The URE rises on the borders of Westmoreland; passes by Askrigg, Middleham, Masham, Tanfield, Ripon, and Boroughbridge; where after being joined by the Swale at Myton, passes by Ouseburn, where it changes its name from Ure to Ouse, and proceeds to York. --It is navigable with the aid of a short canal, for Vessels of 30 tons, as far as Ripon, (West-Riding) where, on account of the rapidity of the stream, all prospect of navigation ceases.

The WHARFE rises above Oughtershaw, and runs by Beckurmonds, Deepdale, Yokenthwaite, Hubberholme, Buckden, Starbottom, Kettlewell, Conistone, Burnsall, Appletreewick, Barden-Tower, Bolton-Abbey, Ilkley, Otley, Arthington, Harewood, crosses the great north-road at Wetherby, passes by Thorpe Arch, Tadcaster, and joins the Ouse from York at Nun-Appleton.

The WISKE rises on the breast of the hills near Osmotherley, taking a southerly, and afterwards a northerly direction, as far as Staddlebridge, leaving the Monastery of Mount-Grace on the right, where it changes its course westerly, passes by West-Rounton, Appleton, and Smeaton, than veering to the south, passes by Danby, Yafforth, Otterington, and Kirby-Wiske, a mile below which, it empties itself into the Swale.


The RIVER FOSS NAVIGATION proceeds from the junction of the River Foss, with the Ouse at York. Its course is the river Foss, as far as Farlington. Common; thence, by a new cut to Marton-Lordship, and the river Foss to Stillington-Mill; the total length is about 13 miles.

The LEEDS AND LIVERPOOL CANAL begins out of the River Mersey, at low water, just at the lower extremity of the town of Liverpool, by Bank Hall, and goes over the river Alt to Mill House, it then takes a large half circle round the town of Ormskirk, and crosses Toadbrook, near Newborough whence it proceeds, by the Douglas-Navigation to Wigan and Blackburn; it then proceeds in a circular course to Burnley and Colne to Foulridge, near Pendle-hill, where a basin is cut to supply the Canal, of which it is the head. The Canal here, begins to fall to Leeds, and goes from Foulridge, by Salterford, East-Marton, and crosses the river Aire, near Gargrave, by Thoralby, Stirton, and the town of Skipton, by Bradley, Kildwick, near the town of Keighley, and by Bingley; a little below which it crosses the river Aire again, passes Shepley, and takes a semi-circular course round the Idle, near Apperleybridge, Kirkstall Abbey, by Burley and Holbeck, to the town of Leeds, making in the whole, a course of 127 miles, with 838 feet fall. There is also a collateral cut from near Shepley to Bradford. The fall on the Yorkshire side, is 446 feet; and on the Lancashire side, 529 feet.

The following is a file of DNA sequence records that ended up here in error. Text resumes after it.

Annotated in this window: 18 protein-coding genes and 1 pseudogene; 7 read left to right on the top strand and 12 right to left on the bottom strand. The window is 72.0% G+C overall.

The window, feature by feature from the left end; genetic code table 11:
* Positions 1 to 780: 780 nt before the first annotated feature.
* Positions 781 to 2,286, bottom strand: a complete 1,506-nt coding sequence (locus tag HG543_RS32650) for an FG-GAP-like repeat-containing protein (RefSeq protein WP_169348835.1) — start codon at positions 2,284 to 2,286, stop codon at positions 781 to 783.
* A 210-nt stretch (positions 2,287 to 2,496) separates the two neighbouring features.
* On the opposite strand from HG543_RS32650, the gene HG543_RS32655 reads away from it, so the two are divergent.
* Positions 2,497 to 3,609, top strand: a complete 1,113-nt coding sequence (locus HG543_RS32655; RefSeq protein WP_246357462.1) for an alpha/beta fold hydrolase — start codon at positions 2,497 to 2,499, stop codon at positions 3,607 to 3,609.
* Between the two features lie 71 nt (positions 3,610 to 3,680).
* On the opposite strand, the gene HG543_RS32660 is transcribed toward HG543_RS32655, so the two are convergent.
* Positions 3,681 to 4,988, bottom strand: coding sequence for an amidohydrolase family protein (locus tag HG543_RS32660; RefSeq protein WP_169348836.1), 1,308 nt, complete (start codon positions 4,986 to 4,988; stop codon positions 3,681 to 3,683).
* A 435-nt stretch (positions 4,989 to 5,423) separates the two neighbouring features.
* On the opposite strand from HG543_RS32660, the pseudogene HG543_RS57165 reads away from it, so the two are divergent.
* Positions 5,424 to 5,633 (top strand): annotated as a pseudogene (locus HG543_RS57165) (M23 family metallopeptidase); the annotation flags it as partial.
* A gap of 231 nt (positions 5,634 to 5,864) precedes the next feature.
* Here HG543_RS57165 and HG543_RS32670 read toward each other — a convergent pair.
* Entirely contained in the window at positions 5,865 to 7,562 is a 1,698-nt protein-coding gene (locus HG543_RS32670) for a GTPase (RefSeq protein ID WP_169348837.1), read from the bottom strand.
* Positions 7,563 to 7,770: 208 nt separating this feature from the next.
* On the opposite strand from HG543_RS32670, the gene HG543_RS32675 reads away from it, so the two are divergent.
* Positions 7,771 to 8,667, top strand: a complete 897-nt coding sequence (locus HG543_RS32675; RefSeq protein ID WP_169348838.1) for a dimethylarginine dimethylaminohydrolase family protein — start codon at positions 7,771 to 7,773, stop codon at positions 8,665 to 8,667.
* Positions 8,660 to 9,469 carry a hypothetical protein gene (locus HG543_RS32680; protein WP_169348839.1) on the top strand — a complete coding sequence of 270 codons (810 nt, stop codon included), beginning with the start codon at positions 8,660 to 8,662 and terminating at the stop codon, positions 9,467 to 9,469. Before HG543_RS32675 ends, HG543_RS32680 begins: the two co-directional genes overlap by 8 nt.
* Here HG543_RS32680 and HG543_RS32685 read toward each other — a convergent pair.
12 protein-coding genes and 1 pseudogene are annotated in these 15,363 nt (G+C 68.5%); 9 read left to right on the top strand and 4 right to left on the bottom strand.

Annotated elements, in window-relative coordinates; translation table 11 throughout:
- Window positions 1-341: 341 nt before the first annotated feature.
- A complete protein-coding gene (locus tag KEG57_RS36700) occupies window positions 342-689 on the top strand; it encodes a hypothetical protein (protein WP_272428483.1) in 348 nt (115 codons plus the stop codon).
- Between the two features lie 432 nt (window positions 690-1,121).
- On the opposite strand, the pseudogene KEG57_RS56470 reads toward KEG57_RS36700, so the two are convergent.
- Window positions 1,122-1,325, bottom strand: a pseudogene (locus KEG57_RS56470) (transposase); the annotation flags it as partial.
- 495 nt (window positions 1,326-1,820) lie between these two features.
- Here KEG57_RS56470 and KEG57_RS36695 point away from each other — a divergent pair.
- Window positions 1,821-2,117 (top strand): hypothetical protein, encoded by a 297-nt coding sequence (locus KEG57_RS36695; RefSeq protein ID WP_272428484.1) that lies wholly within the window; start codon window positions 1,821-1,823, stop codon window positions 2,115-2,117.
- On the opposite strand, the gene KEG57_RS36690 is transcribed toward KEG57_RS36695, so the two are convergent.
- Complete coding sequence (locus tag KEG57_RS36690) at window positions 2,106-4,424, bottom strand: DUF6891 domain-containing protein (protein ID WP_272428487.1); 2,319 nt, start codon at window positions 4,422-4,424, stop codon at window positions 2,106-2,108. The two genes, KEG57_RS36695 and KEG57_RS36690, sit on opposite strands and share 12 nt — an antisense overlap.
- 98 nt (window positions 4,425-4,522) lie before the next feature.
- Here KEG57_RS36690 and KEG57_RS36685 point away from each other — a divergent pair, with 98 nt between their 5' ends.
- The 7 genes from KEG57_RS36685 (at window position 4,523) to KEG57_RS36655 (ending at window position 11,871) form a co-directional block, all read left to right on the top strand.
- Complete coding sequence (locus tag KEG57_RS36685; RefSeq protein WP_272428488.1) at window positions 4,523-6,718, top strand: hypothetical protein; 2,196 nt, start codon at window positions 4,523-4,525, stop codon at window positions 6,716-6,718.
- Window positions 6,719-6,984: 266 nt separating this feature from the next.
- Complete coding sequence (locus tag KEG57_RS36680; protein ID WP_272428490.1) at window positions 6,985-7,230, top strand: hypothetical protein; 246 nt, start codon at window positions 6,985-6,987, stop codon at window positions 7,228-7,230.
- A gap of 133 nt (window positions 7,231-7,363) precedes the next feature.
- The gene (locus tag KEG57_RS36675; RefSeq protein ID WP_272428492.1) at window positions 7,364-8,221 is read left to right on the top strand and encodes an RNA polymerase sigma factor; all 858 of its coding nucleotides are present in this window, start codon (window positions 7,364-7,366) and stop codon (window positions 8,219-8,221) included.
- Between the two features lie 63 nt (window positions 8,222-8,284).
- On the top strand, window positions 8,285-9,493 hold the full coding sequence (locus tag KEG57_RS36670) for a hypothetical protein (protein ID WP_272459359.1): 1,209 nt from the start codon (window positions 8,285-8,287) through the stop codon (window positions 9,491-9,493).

The HUDDERSFIELD CANAL joins Sir John Ramsden's Canal on the south side of Huddersfield, and taking a westerly course, runs parallel with the river Colne, which it passes twice, passing Longwood, Slaithwaite, and Marsden; from Marsden, under Pule-moss and Brunn-Top, there is a tunnel of nearly three miles and a half long, which brings the Canal to Rasp-Mill, on the Digglewater, and within about two miles of Dobcross; passing which, it takes the route of the river Tame, the windings of which it frequently intersects, and passes within one mile of Lidgate, by Mossley, Stayleylbridge, and there joins the Ashton and Oldham Canal on the south-side of Ashton, being a course of nineteen miles and five furlongs, with 770 feet lockage.

The BARNSLEY CANAL joins the river Calder, below the town of Wakefield, and passes Crofton, Felkirk, Royston, and Barnsley, whence it takes a circular course to Barnbybridge, near the town of Cawthorne, where it joins the Dearne and Dove Canal, the length about 14 miles. There are several rail-ways to the Canal, from Barnsley, and others from Barnbybridge. The fall from the junction with the Dearne and Dove Canal, is 120 feet to the river Calder.

The DEARN and DOVE CANAL commences from the cut which has been made for the accommodation of the river Don navigation, between Swinton and Mexbrough, and proceeds by Wath, Wombwell, and Ardsley, to near Barnsley Canal, which joins the river Calder. There are two small branches, one parallel with Knolbeck-brook, at the Iron-Work at Cobcar-Ing; the other along the head stream of the river Don, to Worsbrough-bridge; with a proposed extension of this branch, near one mile and a half, to Rockcliffe-bridge, adjoining the grounds of Earl Strafford, at Wentworth-Castle. The branch to Cobcar-Ing is one mile and three quarters, and is level, by means of some deep cutting at the extremity. The branch to Worsbrough-bridge, is one mile five furlongs in length.

The STAINFORTH and KEADBY CANAL commences at the river Don, about a mile to the west of Fishlake, and runs parallel with the river opposite to Thorne; whence in a line due east, it passes Crowle, and Keadby, where it joins the river Trent. There is a branch about a mile across Thorne's Common, to a place called hangman-hill, which joins the river Don. The total length of this Canal is between 14 and 15 miles, and running through a part of the fenay country has little elevation, and no lockage, except out of the rivers at the extremities.

The CALDER NAVIGATION commences at the junction of the Air and Calder at Castleford, passes by Wakefield, to Horbury-bridge, Dewsbury, Cooper-bridge, Brighouse, Elland, and Salterhebble, where goods are left for Halifax, Sowerbybridge, and then joins the Rochdale and Manchester Canal, and passes by Hebden-bridge, to Rochdale and Manchester. --There is a branch from Cooper-bridge, to Huddersfield, of 3 miles, called Sir John Ramsden's Canal, which joins the Huddersfield and Ashton Canal.

The AIRE of CALDER NAVIGATION commences at Selby from the river Ouse, and proceeds by Haddlesey, Knottingley, Ferrybridge, Brotherton, and joins the Aire at Castleford, and whence it proceeds up the Aire to Leeds, where it joins the Leeds and Liverpool Canal.

Transcribed from
Langdale's Yorkshire Dictionary

by Colin Hinson © 2007